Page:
(KFOR NEWS February 10, 2022) According to the Nebraska Center for Nursing, the state’s nursing shortage is more than 4,000. It’s expected to increase to nearly 55-hundred in the next 3 years.
Nebraska lawmakers are set to hear a measure Friday that would tap unspent federal COVID relief dollars to help address what some are calling a health-professional staffing crisis. L-B 1091 would invest five million dollars in scholarships for residents who agree to work in the state as L-P-Ns or certified nursing assistants for at least two years. Melissa Florell is a registered nurse and educator who believes the bill should be amended to include scholarships for people seeking nursing degrees.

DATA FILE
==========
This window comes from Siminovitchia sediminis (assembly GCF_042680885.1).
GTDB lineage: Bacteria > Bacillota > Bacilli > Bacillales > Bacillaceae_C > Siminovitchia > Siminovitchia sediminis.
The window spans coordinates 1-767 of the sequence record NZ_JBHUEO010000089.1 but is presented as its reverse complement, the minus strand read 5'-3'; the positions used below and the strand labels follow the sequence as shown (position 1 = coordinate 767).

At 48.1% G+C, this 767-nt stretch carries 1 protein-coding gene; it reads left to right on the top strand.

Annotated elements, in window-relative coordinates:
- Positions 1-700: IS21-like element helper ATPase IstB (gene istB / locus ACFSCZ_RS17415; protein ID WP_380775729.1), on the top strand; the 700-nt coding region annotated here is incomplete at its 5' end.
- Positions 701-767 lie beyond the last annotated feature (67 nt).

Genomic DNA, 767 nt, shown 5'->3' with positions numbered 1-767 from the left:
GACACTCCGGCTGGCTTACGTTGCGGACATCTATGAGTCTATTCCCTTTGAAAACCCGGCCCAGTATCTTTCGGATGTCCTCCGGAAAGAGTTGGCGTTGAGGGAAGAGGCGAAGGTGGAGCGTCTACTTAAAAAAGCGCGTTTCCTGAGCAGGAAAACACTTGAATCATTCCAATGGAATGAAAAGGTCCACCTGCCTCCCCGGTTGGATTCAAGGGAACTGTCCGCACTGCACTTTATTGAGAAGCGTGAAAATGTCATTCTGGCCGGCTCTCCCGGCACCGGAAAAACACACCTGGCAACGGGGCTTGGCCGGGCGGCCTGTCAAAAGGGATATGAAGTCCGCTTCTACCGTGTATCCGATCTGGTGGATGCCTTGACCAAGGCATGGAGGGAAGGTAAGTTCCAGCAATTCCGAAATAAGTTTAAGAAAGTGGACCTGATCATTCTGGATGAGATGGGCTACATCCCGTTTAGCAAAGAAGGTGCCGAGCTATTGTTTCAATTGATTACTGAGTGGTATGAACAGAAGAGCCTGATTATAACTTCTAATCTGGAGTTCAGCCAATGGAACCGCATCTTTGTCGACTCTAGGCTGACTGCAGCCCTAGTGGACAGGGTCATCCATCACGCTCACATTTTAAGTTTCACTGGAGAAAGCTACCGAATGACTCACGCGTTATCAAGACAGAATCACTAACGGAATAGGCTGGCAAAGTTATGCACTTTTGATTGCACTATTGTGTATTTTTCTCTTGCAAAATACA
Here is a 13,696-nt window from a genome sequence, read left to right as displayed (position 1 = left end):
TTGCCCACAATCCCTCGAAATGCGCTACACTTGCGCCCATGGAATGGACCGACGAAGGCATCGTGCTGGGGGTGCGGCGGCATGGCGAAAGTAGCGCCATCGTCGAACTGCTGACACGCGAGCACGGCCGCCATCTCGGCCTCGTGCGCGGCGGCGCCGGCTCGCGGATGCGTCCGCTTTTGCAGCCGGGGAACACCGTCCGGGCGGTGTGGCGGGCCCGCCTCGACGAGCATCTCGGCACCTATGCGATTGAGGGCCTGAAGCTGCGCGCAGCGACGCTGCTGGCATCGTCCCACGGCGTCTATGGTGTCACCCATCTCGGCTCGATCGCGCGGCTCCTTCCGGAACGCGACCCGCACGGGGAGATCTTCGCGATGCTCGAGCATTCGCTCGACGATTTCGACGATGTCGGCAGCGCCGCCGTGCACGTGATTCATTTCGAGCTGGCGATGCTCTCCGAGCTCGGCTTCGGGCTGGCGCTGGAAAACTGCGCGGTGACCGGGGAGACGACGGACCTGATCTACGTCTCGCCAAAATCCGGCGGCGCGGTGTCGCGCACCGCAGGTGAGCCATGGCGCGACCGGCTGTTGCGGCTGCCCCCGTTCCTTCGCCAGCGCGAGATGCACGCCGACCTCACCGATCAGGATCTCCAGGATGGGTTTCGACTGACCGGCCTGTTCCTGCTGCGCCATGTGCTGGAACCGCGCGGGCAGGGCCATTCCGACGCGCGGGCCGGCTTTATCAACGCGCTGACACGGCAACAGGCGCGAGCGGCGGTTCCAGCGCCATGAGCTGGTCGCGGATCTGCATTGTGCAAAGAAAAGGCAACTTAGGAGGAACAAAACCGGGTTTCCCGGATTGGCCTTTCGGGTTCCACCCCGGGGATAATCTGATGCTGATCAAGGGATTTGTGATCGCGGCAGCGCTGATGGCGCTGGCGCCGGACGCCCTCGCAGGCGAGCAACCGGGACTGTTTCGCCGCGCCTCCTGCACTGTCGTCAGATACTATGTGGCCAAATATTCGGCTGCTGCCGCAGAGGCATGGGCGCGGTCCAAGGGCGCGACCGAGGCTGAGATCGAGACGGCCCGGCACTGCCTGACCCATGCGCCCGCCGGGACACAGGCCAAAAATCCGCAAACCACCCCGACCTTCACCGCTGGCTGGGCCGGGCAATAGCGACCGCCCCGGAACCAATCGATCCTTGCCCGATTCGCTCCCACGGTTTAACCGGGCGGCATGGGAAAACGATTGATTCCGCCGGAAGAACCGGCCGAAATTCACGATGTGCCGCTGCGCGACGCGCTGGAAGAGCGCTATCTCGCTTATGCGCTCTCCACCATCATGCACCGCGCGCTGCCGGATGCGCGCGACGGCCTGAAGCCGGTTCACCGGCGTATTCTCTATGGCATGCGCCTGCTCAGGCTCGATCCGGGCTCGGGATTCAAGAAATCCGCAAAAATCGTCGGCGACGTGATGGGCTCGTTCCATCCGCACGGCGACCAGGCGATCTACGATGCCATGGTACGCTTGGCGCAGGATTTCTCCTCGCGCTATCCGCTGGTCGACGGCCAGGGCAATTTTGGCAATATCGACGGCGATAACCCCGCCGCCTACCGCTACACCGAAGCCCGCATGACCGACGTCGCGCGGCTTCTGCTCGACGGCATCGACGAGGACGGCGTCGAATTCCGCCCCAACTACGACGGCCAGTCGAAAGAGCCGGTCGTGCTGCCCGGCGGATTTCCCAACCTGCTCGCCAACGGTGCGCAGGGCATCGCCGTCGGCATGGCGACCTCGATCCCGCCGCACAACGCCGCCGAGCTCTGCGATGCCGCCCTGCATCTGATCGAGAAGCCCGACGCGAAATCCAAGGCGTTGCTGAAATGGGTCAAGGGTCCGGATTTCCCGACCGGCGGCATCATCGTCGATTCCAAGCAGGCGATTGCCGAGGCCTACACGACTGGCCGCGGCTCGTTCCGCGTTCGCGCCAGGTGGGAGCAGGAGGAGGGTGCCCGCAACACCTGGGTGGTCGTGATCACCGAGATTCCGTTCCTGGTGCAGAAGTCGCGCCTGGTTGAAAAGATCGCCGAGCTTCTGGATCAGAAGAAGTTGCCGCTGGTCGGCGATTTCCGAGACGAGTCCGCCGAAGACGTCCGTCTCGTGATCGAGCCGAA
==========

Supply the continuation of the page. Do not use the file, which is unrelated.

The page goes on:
“There are nine counties in Nebraska that don’t have any registered nurses right now, and there are four counties that only have one. Our Center for Nursing projects a significant shortage of registered nurses in the coming years, and that was pre-COVID.”
Tim Mussak with the Center for Rural Affairs says now is a great opportunity to use some of the remaining American Rescue Plan money to ensure that all residents have access to care.
“We continue to see rural hospital closures. And certain professions such as mental-health practitioners or OB-GYNs are just completely absent from substantial portions of our state, mostly in rural areas.”
Registered nurses, L-P-Ns and C-N-As play critical roles in keeping the doors open in rural health-care organizations and at long-term care and assisted-living facilities, filling a need likely to increase because of the state’s aging population.
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